Is your WordPress website’s navigation accessible? Website accessibility is a growing industry trend, and when you’re evaluating how accessible your website is, navigation is a great place to start.
Navigation is the backbone to your website: can visitors of all abilities, education, and devices find the content they’re looking for and keep track of their location on your website? It’s easier said than done. The Web Content Accessibility Guidelines offers ten criteria to follow for accessible navigation in their WCAG 2.0 guidelines.
In 2016, WordPress mandated that “All new or updated code released into WordPress core and bundled themes must conform with the WCAG 2.0 guidelines at level AA.” However, this mandate did not apply to custom-built WordPress themes or the more than 40,000 WordPress plug-ins available.
If you have a custom-built WordPress website or utilize a plug-in, it’s important to educate yourself on the WCAG guidelines to ensure for accessible website navigation.
WCAG 2.0 Navigation Criteria:
- Bypass Blocks: Users are able to bypass blocks of content that are repeated on multiple web pages. Repeated blocks of content like navigation links, headers, and ads are often repeated on multiple pages and make it difficult for users with screen readers to reach the main content of a web page. Creating links to skip blocks of repeated material or grouping blocks of repeated material in ways that can be skipped (frame elements, heading elements, list controls, etc.) helps circumvent this.
- Page Titles: Page titles clearly and accurately describe the contents of the page. Descriptive page titles let you know where you are on the website without having to read the whole page. For more information on Title Tags and Accessibility, read our recent Title Tag and Accessibility blog post.
- Focus Order: This requirement ensures that when users navigate sequentially through content, they can do so consistently via the keyboard, such as tabbing through the many form fields of a form in order.
- Link Purpose (In Context): The purpose of each link should be clear to users so they can decide whether they want to follow the link or not. Context should be provided from the text of the link itself or text preceding the link.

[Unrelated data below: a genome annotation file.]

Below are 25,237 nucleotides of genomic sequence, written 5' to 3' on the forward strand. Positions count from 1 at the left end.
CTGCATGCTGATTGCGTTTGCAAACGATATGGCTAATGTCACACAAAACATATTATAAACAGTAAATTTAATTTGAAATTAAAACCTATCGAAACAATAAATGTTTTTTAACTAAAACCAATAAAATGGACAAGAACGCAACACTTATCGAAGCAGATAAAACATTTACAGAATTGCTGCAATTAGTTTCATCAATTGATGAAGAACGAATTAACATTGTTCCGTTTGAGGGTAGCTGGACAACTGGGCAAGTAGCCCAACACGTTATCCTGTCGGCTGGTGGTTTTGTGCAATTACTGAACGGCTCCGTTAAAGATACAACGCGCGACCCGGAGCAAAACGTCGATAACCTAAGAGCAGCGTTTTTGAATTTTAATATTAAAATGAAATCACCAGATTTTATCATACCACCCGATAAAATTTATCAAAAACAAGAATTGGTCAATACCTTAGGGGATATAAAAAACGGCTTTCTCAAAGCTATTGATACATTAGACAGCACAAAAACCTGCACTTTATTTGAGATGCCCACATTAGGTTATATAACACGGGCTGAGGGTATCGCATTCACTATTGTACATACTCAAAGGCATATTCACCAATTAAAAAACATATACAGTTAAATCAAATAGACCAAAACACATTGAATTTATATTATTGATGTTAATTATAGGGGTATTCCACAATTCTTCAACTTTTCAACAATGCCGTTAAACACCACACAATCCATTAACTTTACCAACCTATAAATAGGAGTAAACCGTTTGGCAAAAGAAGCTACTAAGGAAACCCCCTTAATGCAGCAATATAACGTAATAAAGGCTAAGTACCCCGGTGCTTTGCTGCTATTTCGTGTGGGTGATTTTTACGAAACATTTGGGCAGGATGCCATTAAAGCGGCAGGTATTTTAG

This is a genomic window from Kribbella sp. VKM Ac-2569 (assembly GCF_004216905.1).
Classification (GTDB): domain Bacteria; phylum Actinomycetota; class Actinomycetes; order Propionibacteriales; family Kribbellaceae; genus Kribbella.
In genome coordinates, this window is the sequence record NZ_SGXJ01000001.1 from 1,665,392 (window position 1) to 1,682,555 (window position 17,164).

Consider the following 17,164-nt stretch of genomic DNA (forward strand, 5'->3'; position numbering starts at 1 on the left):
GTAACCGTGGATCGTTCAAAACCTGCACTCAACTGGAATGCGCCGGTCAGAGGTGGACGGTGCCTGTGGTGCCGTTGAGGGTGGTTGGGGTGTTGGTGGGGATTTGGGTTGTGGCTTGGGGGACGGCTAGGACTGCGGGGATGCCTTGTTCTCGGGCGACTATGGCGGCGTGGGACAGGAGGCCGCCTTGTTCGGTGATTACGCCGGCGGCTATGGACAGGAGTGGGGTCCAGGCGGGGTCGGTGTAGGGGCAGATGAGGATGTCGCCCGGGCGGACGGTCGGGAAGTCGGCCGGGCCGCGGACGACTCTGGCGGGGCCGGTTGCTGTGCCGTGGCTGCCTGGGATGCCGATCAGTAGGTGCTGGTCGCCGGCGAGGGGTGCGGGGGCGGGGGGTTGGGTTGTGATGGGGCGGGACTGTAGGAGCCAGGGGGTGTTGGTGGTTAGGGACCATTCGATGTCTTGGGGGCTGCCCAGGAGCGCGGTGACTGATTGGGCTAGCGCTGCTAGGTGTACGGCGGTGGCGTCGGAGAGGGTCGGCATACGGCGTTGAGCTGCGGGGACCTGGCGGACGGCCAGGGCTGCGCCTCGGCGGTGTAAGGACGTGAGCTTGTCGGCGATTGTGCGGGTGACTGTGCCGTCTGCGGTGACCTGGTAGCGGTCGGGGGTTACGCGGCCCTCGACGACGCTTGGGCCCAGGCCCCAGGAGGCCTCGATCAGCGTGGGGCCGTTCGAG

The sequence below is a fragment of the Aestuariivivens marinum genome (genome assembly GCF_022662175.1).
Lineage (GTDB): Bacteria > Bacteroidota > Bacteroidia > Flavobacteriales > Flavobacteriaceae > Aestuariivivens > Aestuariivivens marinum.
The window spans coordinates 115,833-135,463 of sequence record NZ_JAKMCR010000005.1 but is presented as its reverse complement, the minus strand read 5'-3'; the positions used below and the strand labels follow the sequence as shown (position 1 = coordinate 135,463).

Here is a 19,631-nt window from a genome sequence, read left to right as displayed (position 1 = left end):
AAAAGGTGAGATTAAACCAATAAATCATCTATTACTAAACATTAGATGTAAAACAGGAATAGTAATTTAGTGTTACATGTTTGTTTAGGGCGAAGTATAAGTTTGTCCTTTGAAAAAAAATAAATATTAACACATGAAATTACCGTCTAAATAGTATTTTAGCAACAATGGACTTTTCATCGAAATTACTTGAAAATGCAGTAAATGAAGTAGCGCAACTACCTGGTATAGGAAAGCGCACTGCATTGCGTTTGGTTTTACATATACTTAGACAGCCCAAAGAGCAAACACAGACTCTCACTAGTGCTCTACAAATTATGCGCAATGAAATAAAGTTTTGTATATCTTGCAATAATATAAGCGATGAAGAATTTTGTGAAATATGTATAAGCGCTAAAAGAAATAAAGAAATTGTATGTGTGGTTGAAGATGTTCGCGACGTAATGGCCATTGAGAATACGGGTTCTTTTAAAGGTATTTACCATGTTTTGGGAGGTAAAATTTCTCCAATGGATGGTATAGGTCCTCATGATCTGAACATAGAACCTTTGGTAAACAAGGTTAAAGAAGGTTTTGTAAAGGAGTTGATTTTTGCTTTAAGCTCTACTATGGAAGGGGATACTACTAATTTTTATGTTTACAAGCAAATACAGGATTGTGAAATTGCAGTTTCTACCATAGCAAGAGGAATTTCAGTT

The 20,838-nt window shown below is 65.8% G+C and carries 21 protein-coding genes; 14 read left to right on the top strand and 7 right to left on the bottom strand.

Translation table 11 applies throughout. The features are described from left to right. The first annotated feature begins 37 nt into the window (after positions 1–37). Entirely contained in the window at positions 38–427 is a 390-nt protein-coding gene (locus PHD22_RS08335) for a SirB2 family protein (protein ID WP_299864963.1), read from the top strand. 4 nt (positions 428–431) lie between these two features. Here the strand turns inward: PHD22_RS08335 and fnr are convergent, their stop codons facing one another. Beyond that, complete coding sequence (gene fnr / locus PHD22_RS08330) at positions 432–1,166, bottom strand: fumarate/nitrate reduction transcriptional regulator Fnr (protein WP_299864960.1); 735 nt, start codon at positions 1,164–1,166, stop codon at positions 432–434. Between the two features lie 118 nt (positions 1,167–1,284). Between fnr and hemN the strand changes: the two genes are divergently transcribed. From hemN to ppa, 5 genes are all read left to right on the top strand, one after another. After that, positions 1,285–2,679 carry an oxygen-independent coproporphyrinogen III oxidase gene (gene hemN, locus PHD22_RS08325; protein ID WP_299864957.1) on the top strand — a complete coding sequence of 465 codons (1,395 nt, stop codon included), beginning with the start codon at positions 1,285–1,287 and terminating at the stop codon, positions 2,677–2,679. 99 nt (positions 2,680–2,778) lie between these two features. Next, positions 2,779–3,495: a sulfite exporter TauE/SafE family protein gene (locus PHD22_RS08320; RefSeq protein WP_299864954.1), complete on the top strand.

- Multiple Ways: There should be more than one way to locate a web page within a set of web pages, making it easy for users to locate content in a way that best meets their needs. For example, having a search mechanism on your website as well as a navigation bar.
- Heading and Labels: Similar to page titles, Headings and Labels must clearly describe the topic or purpose of the content that follows so those using screen readers can easily navigate the page.
- Focus Visible: The keyboard focus indicator must be visible so a keyboard operable user can determine the components on which keyboard operations will interact. One example of a focus indicator is a button that can change color or produce a box shadow that indicates the button is in focus.
- Location: A user can orient himself within your website via links or a breadcrumb trail.
- Link Purpose (Link Only): A mechanism, such as a link description, should make the purpose of a link fully understandable out of context.
- Section Headings: Section Headings are used to organize content, making it easy to understand and navigate.
How to Check if Your WordPress Plug-Ins are Accessible
If you have a WordPress website, chances are you’re using multiple plug-ins to help your website run efficiently.
When the WCAG announcement was made in 2016, WordPress determined the the accessibility of plugins is the responsibility of each plug-in author.
Therefore, it’s imperative that you reach out to the developers of the plug-in directly and ask if their plug-in is WCAG 2.0 accessible. If they are unsure or unresponsive, use the criteria above to determine if you should continue using the plug-in.
For more information on these specific modifications and making your website WCAG 2.1 accessible, be sure to check out the full set of guidelines on W3C’s website.
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